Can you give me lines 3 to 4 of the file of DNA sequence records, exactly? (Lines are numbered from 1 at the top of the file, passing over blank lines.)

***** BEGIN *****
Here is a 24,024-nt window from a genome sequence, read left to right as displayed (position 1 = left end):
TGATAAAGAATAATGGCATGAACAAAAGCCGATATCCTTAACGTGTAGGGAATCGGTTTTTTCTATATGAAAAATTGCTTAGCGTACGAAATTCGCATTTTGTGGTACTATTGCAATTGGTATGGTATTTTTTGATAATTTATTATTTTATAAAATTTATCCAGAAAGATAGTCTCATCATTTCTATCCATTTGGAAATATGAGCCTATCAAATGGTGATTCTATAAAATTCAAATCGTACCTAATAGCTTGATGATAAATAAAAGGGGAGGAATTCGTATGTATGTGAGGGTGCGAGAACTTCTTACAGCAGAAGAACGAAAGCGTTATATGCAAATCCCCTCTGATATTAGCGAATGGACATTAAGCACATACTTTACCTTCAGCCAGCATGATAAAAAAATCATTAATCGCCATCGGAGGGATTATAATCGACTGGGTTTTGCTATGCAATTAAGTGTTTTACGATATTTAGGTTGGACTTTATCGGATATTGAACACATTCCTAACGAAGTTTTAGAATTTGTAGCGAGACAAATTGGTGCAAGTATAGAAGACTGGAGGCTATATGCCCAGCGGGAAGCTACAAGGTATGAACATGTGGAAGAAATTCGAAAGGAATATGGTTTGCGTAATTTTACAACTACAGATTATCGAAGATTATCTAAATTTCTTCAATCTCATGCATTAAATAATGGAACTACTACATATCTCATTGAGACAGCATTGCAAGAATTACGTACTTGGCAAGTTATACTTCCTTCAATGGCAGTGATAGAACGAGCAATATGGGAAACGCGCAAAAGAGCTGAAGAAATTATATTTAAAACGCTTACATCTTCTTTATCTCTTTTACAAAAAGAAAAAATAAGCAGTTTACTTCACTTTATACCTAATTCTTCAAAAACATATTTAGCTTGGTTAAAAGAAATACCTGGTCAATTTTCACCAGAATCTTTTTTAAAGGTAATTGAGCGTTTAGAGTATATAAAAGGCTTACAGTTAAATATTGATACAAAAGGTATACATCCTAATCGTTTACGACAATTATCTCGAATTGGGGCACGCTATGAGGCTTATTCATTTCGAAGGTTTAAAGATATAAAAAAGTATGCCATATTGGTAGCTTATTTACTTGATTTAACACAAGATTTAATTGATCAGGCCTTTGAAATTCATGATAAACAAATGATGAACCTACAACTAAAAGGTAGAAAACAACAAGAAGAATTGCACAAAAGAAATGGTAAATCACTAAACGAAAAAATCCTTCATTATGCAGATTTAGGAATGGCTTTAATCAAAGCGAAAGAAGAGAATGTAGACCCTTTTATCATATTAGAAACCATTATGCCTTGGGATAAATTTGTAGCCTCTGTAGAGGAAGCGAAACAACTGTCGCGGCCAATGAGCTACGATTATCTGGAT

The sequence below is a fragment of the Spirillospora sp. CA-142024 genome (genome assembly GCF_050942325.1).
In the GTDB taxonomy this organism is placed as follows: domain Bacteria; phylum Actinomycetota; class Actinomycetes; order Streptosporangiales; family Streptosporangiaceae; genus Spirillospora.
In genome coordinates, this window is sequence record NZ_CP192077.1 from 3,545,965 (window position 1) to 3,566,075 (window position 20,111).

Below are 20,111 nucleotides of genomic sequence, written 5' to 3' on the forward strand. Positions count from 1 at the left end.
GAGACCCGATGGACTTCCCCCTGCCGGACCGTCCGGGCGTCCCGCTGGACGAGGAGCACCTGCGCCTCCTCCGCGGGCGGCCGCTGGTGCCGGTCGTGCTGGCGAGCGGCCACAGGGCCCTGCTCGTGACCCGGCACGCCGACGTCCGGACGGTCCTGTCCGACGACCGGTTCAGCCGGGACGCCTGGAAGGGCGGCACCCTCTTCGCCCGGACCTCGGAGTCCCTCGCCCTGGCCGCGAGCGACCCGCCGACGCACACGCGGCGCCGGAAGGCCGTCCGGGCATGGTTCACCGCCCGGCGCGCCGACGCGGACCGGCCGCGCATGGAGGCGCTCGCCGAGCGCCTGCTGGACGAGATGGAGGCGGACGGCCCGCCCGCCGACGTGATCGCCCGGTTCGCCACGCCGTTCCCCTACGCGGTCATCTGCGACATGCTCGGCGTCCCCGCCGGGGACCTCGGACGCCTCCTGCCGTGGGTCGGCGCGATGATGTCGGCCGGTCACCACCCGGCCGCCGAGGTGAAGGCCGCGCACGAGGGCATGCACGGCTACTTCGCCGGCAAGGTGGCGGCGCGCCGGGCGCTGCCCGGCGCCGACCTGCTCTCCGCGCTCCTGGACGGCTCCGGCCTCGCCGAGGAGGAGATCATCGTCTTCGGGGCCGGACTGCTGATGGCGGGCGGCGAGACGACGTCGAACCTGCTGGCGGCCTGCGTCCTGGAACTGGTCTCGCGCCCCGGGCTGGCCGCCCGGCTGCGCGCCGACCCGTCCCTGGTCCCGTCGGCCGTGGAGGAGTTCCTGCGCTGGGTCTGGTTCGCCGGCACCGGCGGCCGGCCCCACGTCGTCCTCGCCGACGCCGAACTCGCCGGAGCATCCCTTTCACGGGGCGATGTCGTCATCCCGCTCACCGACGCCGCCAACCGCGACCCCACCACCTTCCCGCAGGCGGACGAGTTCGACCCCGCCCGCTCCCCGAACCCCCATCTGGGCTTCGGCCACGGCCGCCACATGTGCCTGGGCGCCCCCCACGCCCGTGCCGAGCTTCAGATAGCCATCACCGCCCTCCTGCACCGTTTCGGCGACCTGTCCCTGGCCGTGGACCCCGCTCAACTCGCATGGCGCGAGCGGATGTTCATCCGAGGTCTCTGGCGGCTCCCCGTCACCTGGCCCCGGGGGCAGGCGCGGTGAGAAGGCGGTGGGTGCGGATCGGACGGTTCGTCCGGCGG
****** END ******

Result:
The sequence below is a fragment of the Spirillospora sp. CA-142024 genome (genome assembly GCF_050942325.1).
In the GTDB taxonomy this organism is placed as follows: domain Bacteria; phylum Actinomycetota; class Actinomycetes; order Streptosporangiales; family Streptosporangiaceae; genus Spirillospora.